They have helped save and improve countless lives, but the devices currently used to map brains for resection still look disconcertingly like they have been cut out from a Sunday newspaper’s brainteaser page – as if Hannibal Lecter had his own pulsating spin on Sudoku. Electrocorticography (ECoG) grids, as these tools are called, consist of numbered electrical contacts spaced 1cm apart. Placed directly onto the surface of a patient’s brain, they’re used to detect and isolate the locations of different cognitive domains or functions. Surgery teams employ them in working out how to remove brain tumours without permanently damaging faculties like language, memory or motor control. The numbers – or sometimes letters – are used as reference points to note approximately where those functions reside in individual patients.

Approximately is the operative word there. The 1cm2 separating each sensor equates to a very low-resolution image, so neurosurgeons have to work with a linear extrapolation of the irregular boundaries between, for instance, a patient’s motor and sensory cortexes. The established practice is to incorporate 5–10mm resection margins to avoid causing off-target damage, but that can prevent surgeons from fully removing tumours – and still leaves room for error.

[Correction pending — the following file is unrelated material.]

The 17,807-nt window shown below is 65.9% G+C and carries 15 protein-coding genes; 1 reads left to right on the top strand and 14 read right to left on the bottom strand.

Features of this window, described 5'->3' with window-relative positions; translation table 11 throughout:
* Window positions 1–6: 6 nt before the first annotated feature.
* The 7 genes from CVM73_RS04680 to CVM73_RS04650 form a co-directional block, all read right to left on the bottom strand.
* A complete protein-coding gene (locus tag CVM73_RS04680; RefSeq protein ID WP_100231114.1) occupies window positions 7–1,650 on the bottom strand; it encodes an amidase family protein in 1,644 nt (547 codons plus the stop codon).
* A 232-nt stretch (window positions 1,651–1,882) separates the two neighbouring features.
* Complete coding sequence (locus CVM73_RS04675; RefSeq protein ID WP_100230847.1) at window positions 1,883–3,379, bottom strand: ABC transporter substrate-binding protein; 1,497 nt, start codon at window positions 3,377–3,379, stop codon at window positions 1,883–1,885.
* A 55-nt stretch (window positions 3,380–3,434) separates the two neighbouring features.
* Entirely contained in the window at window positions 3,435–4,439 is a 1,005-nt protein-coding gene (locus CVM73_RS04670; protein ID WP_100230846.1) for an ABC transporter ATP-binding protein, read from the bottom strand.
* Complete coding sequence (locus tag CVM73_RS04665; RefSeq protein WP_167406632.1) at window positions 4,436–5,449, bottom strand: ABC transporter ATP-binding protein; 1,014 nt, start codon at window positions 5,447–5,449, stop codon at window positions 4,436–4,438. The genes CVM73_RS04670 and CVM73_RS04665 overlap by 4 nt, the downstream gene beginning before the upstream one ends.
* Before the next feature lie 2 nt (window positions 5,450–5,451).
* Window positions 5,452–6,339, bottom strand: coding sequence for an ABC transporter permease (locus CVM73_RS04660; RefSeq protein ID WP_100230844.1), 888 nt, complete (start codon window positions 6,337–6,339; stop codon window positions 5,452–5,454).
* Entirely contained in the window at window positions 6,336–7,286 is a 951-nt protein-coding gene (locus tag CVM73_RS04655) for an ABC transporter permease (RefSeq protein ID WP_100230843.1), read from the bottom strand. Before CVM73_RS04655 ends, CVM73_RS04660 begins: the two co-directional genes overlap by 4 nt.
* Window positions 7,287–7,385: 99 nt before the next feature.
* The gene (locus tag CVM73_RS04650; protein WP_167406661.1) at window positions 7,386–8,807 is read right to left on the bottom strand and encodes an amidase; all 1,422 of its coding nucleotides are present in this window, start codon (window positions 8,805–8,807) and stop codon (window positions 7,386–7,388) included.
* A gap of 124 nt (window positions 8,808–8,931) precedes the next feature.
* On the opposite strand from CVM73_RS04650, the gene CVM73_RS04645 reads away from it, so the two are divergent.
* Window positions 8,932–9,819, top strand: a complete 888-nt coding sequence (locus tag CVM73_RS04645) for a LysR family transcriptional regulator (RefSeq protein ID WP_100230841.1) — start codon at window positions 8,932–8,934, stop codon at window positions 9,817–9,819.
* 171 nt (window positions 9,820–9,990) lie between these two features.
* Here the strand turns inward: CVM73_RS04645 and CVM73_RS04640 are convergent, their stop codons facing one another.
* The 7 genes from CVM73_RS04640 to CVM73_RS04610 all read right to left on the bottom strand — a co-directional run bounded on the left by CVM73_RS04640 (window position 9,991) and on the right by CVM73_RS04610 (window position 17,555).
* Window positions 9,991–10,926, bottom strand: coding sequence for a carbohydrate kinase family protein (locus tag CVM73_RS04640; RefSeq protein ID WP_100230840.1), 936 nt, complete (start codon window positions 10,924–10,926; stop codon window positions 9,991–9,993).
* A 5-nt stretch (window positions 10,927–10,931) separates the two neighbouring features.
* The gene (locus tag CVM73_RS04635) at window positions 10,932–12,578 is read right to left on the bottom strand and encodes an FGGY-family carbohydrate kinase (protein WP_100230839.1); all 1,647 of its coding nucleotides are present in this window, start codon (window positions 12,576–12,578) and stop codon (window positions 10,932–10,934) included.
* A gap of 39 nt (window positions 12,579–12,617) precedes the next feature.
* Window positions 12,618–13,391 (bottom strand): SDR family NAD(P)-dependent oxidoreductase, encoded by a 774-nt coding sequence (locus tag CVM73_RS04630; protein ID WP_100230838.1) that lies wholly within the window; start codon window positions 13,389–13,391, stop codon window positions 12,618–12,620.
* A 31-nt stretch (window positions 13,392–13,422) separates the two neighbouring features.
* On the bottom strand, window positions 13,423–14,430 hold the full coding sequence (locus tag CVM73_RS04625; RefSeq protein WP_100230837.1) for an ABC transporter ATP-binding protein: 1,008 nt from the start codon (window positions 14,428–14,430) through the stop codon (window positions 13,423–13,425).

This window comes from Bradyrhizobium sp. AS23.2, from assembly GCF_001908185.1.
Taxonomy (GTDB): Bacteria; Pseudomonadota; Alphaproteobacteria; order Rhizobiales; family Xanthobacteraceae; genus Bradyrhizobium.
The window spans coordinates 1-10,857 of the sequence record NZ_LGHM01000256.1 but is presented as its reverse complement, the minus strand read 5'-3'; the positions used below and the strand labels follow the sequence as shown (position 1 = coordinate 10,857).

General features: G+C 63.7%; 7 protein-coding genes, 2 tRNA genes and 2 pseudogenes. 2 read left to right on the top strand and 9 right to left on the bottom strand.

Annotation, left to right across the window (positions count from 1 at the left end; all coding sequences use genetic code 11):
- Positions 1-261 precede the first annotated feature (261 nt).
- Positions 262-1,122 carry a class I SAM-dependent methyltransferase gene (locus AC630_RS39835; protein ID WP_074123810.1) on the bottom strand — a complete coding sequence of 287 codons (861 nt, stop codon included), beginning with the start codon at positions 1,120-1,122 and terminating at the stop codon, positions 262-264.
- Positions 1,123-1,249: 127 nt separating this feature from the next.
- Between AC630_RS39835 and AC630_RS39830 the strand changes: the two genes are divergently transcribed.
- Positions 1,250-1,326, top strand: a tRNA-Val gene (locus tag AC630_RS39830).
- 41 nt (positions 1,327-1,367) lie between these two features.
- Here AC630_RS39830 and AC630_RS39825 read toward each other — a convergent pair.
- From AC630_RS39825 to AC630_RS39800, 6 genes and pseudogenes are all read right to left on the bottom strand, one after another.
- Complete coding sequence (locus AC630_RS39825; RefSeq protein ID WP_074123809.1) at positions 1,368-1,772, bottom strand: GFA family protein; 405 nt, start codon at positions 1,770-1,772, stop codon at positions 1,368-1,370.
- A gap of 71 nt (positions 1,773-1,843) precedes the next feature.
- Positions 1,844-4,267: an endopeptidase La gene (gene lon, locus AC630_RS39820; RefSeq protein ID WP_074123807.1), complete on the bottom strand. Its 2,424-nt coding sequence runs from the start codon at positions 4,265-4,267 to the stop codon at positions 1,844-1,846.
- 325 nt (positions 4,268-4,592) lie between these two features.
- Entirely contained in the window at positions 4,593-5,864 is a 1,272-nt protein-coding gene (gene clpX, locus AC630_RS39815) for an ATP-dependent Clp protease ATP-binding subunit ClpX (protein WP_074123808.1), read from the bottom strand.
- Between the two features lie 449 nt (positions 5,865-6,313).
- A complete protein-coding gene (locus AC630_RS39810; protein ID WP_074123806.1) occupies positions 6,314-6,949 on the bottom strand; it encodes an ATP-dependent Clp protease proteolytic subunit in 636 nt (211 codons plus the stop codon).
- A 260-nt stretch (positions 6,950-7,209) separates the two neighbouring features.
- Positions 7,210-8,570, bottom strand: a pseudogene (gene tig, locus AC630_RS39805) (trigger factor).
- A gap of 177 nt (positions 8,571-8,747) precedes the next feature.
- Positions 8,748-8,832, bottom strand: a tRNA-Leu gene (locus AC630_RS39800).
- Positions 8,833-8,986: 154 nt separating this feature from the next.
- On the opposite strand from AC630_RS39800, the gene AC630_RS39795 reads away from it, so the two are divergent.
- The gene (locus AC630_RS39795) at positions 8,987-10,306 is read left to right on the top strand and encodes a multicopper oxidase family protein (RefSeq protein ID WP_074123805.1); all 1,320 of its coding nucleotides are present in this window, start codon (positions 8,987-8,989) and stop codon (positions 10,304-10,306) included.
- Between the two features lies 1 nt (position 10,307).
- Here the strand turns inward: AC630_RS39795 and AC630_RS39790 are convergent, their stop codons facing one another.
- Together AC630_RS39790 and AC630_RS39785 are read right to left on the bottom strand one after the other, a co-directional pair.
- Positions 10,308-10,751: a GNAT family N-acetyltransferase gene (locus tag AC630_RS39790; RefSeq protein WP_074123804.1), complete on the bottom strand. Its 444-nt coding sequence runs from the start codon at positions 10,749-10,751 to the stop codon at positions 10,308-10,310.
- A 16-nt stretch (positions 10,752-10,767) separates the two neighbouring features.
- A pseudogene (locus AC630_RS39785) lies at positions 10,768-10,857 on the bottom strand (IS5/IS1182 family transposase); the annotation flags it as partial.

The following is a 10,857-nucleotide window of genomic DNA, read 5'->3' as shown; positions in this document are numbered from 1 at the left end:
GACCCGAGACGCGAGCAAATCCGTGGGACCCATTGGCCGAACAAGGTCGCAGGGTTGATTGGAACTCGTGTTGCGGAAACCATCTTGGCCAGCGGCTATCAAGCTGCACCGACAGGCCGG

It is not a new problem. Today’s ECoG grids are manufactured much as they were when they were first used – all the way back in the 1950s. Millimetre-scale electrodes are pressed into a layer of biocompatible silicone approximately 1mm thick and then hand soldered to electrical wires. For all the technological developments of the past 70 years, human hands remain roughly as dextrous as they always have been, so significantly improving the resolution offered by ECoG grids means rethinking the entire manufacturing process. That is exactly what Shadi Dayeh, Ahmed Raslan and their team have done. Their next-generation arrays provide electrocorticography for our flat-screen, high-definition age, in more ways than one.

Combine to build

As a neurosurgeon that specialises in resecting tumours from functional brain regions, Raslan, associate professor of neurological surgery at Oregon Health and Science University, has spent a career pushing up against the limitations of handmade ECoG grids. When he saw Dayeh, professor of electrical and computer engineering at the University of California San Diego, presenting an abstract about high-resolution sensor arrays, he knew he had found the “unicorn” that could finally help him overcome them. Together, the duo has developed the idea to incorporate 1,024 or 2,048 ECoG electrodes in 3x3cm and 6x6cm grids just 7μ thick.

“It’s very similar to looking at the sun but using a 100 times more powerful telescope,” says Raslan, referring to the 3cm grid that fits 100 electrodes. Today’s clinical equivalents can only manage one. “You start seeing things that you didn’t know existed.”